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African Journal of Food, Agriculture, Nutrition and Development
Rural Outreach Program
ISSN: 1684-5358
EISSN: 1684-5374
Vol. 9, No. 4, 2009, pp. 1060-1075
Bioline Code: nd09045
Full paper language: English
Document type: Research Article
Document available free of charge

African Journal of Food, Agriculture, Nutrition and Development, Vol. 9, No. 4, 2009, pp. 1060-1075

 en The Effects Of Feeding Triacylglycerols On Milk Fat Composition, Lipogenesis And Polymer-Protomer Transition Of Acetyl-Coa Carboxylase In Rat Mammary Gland
Oben, JE; Ngondi, JL; Agbor, GA & Enonchong, E

Abstract

Diets rich in fats produce large quantities of milk with high lipid concentrations, which may be important for the growth of neonates. The present study investigates the effect of different fat enriched diets on mammary gland lipogenesis in lactating rats. Rats were fed for 6 weeks during pregnancy through to mid-lactation with diets containing chow supplemented with 20% (w/w) coconut oil, olive oil or corn oil. The control animals were fed with a low fat (0.5%, w/w) diet, or with chow (6.8%, w/w fat). Rats fed either the 20% (w/w) olive oil-supplemented diet or the 20% (w/w) corn oil-supplemented diet produced milk with significantly lower total fat concentrations (p<0.05) than rats fed the low-fat (0.5% (w/w) corn oil) control diet or with chow (6.8% (w/w) fat. Rats on the olive oil- and corn oil-supplemented diets produced milk that had significantly lower concentrations of total fat and of C8:0 - C18:0 fatty acids and higher concentrations of C18:1 - C18:3 acids compared to the low-fat diet, chow, or the coconut oil-supplemented diets. Compared with the low-fat control diet, all the other dietary regimes suppressed overall fatty acid synthesis in both the lactating mammary gland and liver, with the highest suppression being produced by the olive oil- and corn oil-supplemented diets on mammary fatty acid synthesis. Measurements of the total activity in the mammary gland of the rate-limiting enzyme, acetyl-CoA carboxylase, and of the proportions of the polymeric (active) and protomeric (inactive) forms of this enzyme, showed that the total activity decreased in parallel with the overall rate of fatty acid synthesis. This trend was, however, not noticed for fatty acid synthetase (another lipogenic enzyme). By contrast, a constant proportion of polymeric to protomeric forms was maintained at mid-lactation irrespective of the diet, indicating a possible role of prolactin in mammary gland acetyl-CoA carboxylase polymerization. This study, therefore, showed that the fatty acid composition of the diet as well as hormones involved in lactation may affect mammary gland and liver fatty acid synthesis, through a modification of the rate limiting enzyme of fatty acid synthesis – acetyl-CoA carboxylase.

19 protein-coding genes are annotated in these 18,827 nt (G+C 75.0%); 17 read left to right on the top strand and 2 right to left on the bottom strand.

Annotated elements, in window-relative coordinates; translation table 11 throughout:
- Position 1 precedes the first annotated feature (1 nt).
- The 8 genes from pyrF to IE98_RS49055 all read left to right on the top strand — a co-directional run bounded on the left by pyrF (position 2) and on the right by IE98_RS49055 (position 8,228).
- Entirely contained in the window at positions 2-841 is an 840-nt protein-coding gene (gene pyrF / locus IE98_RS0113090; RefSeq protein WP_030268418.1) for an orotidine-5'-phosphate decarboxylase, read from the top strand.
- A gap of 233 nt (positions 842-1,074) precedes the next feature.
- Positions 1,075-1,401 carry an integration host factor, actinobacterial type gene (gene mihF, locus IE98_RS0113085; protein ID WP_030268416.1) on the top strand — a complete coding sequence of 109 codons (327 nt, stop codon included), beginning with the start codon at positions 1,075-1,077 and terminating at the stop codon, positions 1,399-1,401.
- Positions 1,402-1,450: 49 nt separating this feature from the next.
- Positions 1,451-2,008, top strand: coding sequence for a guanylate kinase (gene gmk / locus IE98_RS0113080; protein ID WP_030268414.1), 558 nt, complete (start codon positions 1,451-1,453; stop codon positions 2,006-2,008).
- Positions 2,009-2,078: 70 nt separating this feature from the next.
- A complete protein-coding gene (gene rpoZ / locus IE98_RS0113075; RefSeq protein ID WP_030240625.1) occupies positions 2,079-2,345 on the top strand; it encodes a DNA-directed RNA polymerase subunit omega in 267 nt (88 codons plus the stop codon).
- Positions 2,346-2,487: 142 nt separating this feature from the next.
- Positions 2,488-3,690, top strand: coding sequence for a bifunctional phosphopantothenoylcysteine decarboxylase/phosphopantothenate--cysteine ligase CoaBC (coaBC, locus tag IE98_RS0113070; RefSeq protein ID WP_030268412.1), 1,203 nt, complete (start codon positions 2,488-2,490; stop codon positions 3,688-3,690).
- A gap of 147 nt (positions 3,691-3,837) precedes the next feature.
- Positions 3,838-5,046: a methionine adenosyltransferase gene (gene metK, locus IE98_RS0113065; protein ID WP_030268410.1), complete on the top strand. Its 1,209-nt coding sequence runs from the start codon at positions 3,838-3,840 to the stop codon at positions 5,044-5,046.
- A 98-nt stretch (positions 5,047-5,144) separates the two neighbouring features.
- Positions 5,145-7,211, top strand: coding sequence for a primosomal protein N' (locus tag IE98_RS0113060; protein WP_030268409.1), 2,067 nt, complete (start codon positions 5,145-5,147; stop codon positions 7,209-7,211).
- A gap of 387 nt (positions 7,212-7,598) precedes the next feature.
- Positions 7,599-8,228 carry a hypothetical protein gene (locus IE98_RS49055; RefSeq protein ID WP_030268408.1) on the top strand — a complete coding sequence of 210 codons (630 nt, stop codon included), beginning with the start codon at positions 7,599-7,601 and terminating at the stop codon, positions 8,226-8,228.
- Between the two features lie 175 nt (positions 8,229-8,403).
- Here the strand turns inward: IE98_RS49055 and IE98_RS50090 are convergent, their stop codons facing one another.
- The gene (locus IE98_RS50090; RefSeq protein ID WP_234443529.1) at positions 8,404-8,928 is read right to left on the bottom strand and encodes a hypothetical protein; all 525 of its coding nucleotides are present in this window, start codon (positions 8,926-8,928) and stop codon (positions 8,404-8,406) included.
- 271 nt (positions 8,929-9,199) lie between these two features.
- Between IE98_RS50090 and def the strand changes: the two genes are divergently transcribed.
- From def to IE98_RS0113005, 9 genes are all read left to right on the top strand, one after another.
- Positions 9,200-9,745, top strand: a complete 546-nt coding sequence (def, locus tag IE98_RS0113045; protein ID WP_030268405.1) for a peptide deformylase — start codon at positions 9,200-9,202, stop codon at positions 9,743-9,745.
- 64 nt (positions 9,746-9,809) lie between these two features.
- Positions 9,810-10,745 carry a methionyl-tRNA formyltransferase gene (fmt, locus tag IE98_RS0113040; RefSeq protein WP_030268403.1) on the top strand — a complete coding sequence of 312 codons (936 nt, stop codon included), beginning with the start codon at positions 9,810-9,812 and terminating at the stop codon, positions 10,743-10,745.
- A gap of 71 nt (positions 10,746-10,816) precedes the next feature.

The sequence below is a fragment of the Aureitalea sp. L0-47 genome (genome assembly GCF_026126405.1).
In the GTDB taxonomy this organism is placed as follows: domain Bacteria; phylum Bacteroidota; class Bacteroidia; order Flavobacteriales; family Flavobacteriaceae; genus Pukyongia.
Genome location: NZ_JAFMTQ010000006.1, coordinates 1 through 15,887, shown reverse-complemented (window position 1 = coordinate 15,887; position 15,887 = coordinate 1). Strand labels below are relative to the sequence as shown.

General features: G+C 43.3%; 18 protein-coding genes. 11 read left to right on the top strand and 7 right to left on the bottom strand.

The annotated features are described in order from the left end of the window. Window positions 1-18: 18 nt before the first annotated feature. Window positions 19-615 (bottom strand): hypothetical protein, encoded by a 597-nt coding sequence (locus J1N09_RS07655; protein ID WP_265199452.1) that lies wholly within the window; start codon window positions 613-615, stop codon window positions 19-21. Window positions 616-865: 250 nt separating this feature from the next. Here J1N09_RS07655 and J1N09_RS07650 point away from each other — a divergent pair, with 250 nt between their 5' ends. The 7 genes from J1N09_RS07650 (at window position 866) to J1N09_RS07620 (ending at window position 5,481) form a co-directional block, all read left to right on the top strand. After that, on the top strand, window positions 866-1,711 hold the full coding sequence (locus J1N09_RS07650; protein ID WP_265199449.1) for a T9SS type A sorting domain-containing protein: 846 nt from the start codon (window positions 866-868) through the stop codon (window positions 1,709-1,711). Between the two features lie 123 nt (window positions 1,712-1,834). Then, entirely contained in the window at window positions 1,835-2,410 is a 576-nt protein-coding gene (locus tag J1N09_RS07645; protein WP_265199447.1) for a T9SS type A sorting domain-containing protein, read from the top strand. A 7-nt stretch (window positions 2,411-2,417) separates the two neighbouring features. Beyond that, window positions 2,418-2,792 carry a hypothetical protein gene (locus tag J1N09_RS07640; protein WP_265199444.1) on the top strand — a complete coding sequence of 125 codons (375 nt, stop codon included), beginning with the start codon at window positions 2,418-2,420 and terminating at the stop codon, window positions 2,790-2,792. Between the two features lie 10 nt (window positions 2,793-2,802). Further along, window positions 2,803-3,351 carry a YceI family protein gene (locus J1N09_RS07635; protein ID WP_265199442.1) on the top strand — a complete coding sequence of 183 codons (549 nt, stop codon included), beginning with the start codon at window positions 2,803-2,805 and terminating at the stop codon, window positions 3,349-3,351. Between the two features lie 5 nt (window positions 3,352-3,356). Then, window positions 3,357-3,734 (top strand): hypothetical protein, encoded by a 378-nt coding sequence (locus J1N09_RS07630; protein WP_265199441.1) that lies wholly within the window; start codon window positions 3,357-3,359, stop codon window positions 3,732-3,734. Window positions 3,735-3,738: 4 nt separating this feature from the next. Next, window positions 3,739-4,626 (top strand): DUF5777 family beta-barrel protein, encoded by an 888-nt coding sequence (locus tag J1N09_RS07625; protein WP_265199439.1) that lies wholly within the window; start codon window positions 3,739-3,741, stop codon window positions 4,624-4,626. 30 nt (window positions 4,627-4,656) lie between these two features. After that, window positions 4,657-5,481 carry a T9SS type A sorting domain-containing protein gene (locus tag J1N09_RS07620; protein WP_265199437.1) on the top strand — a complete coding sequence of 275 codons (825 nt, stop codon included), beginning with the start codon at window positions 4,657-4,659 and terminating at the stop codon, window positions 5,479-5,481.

Keywords
Acetyl-CoA carboxylase, milk fat, lipogenesis

 
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